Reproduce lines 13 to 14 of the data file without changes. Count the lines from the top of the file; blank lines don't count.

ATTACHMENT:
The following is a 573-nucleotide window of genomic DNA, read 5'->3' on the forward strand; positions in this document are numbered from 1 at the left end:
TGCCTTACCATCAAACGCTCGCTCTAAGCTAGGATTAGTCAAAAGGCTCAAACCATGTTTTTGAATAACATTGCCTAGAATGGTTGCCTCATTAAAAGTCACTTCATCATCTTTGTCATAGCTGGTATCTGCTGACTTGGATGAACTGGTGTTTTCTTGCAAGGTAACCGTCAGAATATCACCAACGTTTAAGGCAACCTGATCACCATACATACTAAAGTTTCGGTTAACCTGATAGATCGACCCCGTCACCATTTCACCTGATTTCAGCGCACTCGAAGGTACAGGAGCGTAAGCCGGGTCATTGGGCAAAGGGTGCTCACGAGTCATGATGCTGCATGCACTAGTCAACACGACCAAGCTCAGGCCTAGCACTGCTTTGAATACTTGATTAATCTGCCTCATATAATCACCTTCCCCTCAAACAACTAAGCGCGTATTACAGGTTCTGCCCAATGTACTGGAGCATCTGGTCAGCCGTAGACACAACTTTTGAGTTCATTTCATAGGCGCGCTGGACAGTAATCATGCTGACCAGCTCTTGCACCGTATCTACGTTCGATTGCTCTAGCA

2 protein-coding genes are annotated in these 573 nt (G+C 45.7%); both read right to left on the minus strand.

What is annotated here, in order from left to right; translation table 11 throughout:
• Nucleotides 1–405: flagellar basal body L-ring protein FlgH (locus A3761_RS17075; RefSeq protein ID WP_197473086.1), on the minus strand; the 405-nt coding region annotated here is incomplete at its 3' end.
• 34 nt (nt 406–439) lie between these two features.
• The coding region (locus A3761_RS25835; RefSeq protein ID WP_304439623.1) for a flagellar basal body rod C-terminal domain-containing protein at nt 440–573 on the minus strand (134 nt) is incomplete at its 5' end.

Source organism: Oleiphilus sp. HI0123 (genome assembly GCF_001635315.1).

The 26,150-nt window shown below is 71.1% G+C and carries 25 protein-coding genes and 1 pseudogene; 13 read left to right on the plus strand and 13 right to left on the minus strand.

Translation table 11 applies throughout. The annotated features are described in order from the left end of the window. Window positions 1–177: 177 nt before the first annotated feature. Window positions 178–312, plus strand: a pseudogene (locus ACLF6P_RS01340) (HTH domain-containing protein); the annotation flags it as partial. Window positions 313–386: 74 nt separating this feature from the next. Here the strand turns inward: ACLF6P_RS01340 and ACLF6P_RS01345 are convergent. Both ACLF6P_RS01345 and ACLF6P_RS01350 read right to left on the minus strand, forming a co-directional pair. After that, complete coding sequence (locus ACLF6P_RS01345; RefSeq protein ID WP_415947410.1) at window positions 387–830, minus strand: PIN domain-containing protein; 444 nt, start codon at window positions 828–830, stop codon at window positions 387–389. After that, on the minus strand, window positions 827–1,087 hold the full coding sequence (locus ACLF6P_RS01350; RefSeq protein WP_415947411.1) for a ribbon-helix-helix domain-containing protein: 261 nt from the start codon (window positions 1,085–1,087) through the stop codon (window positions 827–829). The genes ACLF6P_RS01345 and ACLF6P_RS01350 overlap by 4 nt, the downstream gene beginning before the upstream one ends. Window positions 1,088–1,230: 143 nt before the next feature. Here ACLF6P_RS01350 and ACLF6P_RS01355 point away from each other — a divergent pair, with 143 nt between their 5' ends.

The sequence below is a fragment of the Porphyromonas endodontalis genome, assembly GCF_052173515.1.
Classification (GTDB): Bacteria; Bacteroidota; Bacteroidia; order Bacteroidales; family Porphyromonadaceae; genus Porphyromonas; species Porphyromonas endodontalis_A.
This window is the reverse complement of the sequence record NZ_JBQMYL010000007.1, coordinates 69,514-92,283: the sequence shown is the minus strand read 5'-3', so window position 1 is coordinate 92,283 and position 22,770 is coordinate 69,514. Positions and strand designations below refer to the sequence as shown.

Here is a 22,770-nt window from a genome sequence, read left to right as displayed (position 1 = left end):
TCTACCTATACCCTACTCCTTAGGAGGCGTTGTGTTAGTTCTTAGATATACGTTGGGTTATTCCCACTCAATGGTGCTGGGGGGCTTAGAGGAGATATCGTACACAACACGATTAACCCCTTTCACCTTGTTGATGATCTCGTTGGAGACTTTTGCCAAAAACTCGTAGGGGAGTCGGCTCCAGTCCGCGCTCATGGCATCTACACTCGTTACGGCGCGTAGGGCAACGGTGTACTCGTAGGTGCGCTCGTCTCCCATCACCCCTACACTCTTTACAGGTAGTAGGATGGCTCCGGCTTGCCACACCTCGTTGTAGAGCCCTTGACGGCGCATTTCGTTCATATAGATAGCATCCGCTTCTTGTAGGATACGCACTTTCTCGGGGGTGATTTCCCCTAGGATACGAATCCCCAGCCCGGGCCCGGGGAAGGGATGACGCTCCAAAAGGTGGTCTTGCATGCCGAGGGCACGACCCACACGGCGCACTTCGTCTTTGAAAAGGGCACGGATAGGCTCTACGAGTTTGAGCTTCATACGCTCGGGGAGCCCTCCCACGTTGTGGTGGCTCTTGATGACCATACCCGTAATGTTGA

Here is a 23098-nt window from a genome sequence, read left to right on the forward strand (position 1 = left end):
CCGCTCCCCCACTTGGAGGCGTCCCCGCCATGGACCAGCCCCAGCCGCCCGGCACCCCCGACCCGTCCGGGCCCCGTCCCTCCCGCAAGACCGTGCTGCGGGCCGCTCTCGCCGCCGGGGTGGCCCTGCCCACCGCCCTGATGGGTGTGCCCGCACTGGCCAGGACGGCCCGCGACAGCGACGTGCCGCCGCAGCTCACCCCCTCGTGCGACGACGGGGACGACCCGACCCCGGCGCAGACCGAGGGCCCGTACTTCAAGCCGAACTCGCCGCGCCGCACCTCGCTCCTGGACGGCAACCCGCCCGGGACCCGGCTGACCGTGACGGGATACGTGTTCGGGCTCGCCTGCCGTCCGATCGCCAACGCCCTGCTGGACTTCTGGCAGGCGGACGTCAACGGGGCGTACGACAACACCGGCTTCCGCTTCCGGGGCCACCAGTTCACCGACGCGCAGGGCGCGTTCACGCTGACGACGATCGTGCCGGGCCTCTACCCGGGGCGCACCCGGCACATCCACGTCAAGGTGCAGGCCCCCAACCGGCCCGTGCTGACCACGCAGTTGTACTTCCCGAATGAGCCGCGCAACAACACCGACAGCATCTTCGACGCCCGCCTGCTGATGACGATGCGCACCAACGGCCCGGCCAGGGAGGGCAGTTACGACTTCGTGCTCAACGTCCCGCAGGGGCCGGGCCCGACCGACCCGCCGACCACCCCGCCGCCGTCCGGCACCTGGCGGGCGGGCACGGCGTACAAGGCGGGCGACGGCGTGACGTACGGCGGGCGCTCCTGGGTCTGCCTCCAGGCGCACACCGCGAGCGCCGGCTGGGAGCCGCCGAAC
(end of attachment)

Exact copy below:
This window is the reverse complement of the sequence record NZ_JBQMYL010000007.1, coordinates 69,514-92,283: the sequence shown is the minus strand read 5'-3', so window position 1 is coordinate 92,283 and position 22,770 is coordinate 69,514. Positions and strand designations below refer to the sequence as shown.

Here is a 22,770-nt window from a genome sequence, read left to right as displayed (position 1 = left end):